The Real Life Effects Of Paid Family Leave

In the United States, paid family leave has become a national topic, and more and more Americans are expressing support for programs that help out working moms and dads. As interest in paid family leave increases, researchers have taken an interest in the effects of paid family leave in two states that recently adopted family-friendly policies. The results? According to a recent review by the Urban Institute, a public policy think tank, paid family leave can make a marked difference in working moms' ability to both take time off to care for their newborns and still return to work afterwards.

In order to conduct their review, which was released on Wednesday, researchers at the Urban Institute analyzed the effects of paid family leave policies in California (which enacted family leave legislation in 2002) and New Jersey (which did the same in 2008). The programs in each state provide 55 to 67 percent of employees' wages for 10 to 12 weeks after a child's birth.

As it turns out, those wages have made a big difference for new mothers — especially those who need it most. One study found that California's program doubled the use of maternity leave in the state and increased the average length of maternity leave by three to five weeks. It also upped the likelihood of mothers being employed three months before giving birth and nine to 12 months after, suggesting women supported by paid family leave are far more likely to remain in the workforce.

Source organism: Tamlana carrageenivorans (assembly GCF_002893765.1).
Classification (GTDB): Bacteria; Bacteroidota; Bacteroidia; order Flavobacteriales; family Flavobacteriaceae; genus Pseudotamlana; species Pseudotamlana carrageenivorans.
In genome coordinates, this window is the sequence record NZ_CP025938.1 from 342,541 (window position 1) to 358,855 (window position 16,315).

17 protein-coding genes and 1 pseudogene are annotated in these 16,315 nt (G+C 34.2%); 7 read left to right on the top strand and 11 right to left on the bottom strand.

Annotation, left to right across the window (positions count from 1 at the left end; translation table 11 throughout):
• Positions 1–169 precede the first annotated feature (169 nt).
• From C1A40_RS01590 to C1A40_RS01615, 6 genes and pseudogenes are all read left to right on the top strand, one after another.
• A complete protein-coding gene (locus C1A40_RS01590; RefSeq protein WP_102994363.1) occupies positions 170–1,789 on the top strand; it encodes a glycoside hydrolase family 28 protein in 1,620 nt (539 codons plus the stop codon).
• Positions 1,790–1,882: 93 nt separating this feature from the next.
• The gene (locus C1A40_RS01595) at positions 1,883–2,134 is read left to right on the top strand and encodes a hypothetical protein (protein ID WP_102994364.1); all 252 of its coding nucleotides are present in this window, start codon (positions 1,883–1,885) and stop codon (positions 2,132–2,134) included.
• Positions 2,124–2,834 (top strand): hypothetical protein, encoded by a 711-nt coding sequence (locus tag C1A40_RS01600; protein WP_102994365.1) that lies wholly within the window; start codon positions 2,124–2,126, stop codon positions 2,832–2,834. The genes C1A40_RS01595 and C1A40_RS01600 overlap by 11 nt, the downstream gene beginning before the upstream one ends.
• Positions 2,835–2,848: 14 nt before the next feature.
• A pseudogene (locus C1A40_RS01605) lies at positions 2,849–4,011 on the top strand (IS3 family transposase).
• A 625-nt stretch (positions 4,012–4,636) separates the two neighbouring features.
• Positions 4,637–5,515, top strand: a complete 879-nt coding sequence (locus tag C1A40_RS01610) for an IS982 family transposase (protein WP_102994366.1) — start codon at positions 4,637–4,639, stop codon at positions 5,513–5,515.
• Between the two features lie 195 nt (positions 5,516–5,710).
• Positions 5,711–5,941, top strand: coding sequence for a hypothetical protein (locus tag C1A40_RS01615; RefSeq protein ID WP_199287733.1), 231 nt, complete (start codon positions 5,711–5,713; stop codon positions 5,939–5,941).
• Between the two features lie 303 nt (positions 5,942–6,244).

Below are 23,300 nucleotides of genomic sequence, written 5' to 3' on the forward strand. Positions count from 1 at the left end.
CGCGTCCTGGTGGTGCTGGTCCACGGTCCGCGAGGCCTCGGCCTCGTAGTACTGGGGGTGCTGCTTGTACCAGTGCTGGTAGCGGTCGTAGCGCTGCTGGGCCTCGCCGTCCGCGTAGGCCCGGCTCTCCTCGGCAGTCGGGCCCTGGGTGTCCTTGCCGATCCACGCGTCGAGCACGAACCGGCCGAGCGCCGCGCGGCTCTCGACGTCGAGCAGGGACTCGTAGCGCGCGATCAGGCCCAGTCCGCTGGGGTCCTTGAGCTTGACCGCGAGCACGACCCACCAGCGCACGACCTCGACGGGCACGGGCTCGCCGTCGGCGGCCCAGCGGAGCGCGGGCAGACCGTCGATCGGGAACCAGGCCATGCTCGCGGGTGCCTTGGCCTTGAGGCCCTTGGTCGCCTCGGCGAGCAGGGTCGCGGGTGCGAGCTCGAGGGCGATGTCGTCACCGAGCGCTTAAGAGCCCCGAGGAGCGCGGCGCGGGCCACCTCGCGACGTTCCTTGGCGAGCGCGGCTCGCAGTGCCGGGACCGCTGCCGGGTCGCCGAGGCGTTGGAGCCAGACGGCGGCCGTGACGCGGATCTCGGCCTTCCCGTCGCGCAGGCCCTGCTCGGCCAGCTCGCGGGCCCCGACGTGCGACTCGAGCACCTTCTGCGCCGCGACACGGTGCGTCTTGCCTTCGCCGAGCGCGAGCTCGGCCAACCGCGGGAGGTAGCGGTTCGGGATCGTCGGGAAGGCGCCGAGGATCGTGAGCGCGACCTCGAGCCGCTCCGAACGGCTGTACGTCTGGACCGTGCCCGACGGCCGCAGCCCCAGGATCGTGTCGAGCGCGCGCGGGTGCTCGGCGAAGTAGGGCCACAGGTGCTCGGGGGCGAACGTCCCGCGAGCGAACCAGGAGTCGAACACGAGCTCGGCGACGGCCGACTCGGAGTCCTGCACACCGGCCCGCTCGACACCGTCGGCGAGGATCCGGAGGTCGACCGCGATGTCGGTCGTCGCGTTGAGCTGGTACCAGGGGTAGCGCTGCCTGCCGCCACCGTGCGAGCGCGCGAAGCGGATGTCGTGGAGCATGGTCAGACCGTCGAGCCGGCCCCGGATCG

Another study found that California's program also helped reduce new mothers' risk of falling into poverty by contributing to their wages on maternity leave and helping ensure their continued participation in the workforce afterwards. Perhaps most importantly, the positive effects of paid leave seemed to benefit disadvantaged mothers the most. Moms without bachelor's degrees in both New Jersey and California spent more time employed in the time near childbirth, and the overall amount of time they spent job-seeking after giving birth decreased.

"Existing state paid family leave has had positive effects on mothers’ labor market outcomes," the Urban Institute researchers wrote in their paid leave review. "A national policy could address the inadequacies and inequities of current leave options facing parents of newborn children."

The health benefits to moms who take time off after having a baby are myriad: research has shown that time off can help improve breastfeeding outcomes, reduce parental stress, and encourage important parent-child bonding. For moms that can't afford to take time off of work, paid leave is an important aid in allowing them to recover and take time to care for their new arrival.

Luckily, paid family leave policies seem to be spreading to other states. Rhode Island, New York, and the District of Columbia have all passed family-friendly legislation in recent years that has either gone into effect already or will soon, and politicians are increasingly speaking of enacting paid family leave nationwide.